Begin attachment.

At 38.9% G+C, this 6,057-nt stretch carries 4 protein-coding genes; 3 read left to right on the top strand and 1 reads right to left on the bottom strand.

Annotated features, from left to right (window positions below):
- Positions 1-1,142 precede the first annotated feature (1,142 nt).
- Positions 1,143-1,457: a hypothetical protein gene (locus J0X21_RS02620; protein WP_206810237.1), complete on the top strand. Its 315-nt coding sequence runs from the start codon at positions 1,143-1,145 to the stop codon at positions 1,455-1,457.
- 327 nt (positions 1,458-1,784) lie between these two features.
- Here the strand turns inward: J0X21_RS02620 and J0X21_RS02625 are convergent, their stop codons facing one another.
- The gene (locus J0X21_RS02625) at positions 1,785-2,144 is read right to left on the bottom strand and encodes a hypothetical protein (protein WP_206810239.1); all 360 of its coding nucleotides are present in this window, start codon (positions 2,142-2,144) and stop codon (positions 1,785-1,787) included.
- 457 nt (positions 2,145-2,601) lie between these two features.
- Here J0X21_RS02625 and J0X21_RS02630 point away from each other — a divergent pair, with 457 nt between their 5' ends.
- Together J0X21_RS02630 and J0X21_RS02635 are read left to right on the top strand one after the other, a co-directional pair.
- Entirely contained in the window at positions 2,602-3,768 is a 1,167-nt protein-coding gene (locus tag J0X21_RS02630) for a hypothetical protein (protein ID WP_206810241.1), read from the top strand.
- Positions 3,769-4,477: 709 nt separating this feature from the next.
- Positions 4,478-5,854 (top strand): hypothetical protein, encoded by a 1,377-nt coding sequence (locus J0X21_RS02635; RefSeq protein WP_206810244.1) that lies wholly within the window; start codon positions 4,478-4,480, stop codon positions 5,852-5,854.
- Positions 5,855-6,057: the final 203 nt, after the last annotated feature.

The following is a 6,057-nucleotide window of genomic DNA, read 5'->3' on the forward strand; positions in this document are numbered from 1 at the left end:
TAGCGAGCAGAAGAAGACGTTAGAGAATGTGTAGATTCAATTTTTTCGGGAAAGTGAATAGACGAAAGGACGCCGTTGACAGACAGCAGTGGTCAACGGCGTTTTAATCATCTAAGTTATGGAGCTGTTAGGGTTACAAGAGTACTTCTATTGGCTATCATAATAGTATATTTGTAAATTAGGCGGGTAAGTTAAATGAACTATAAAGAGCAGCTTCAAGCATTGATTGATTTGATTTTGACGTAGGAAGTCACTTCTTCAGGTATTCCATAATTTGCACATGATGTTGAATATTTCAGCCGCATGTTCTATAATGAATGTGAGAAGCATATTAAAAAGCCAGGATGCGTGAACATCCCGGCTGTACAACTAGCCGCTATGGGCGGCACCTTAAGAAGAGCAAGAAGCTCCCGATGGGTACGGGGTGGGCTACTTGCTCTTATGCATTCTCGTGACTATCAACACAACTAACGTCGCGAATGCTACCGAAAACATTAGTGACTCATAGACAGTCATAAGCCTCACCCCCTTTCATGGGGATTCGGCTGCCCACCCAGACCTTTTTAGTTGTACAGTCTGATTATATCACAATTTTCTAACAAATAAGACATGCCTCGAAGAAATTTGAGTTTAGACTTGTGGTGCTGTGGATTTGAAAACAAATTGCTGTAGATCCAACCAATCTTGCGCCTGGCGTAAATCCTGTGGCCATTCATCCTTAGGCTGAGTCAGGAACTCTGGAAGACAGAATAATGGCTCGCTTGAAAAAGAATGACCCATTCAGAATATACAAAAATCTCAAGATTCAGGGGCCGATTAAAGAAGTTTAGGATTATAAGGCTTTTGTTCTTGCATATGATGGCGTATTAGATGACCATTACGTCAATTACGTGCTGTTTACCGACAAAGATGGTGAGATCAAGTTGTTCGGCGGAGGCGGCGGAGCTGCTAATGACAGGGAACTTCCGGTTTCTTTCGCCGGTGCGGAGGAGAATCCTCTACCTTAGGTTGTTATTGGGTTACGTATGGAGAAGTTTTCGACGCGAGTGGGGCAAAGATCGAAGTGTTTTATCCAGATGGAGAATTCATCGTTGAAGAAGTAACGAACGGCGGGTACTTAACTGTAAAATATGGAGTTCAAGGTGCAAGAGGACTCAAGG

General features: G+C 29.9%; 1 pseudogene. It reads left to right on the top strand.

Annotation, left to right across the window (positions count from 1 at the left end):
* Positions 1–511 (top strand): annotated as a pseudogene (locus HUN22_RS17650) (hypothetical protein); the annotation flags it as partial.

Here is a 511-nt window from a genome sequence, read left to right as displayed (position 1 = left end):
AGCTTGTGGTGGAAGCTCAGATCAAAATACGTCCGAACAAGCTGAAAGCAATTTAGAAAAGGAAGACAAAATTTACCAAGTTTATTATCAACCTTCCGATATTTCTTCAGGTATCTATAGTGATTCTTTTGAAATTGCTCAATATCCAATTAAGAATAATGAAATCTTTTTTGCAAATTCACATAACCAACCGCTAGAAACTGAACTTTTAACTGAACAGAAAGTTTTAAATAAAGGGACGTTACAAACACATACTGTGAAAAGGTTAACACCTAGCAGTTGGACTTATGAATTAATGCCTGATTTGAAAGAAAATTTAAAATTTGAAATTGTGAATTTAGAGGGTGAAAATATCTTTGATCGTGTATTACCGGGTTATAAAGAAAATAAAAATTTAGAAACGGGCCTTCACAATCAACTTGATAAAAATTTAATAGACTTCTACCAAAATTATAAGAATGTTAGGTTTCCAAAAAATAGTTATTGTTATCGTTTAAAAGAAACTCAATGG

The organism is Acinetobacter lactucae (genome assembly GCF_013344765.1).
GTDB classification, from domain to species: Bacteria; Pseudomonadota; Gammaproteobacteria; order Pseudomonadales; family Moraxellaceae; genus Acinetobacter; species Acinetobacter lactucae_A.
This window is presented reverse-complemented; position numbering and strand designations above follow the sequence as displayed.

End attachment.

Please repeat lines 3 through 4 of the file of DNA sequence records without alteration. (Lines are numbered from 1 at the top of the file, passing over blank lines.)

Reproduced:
- Positions 1-1,142 precede the first annotated feature (1,142 nt).
- Positions 1,143-1,457: a hypothetical protein gene (locus J0X21_RS02620; protein WP_206810237.1), complete on the top strand. Its 315-nt coding sequence runs from the start codon at positions 1,143-1,145 to the stop codon at positions 1,455-1,457.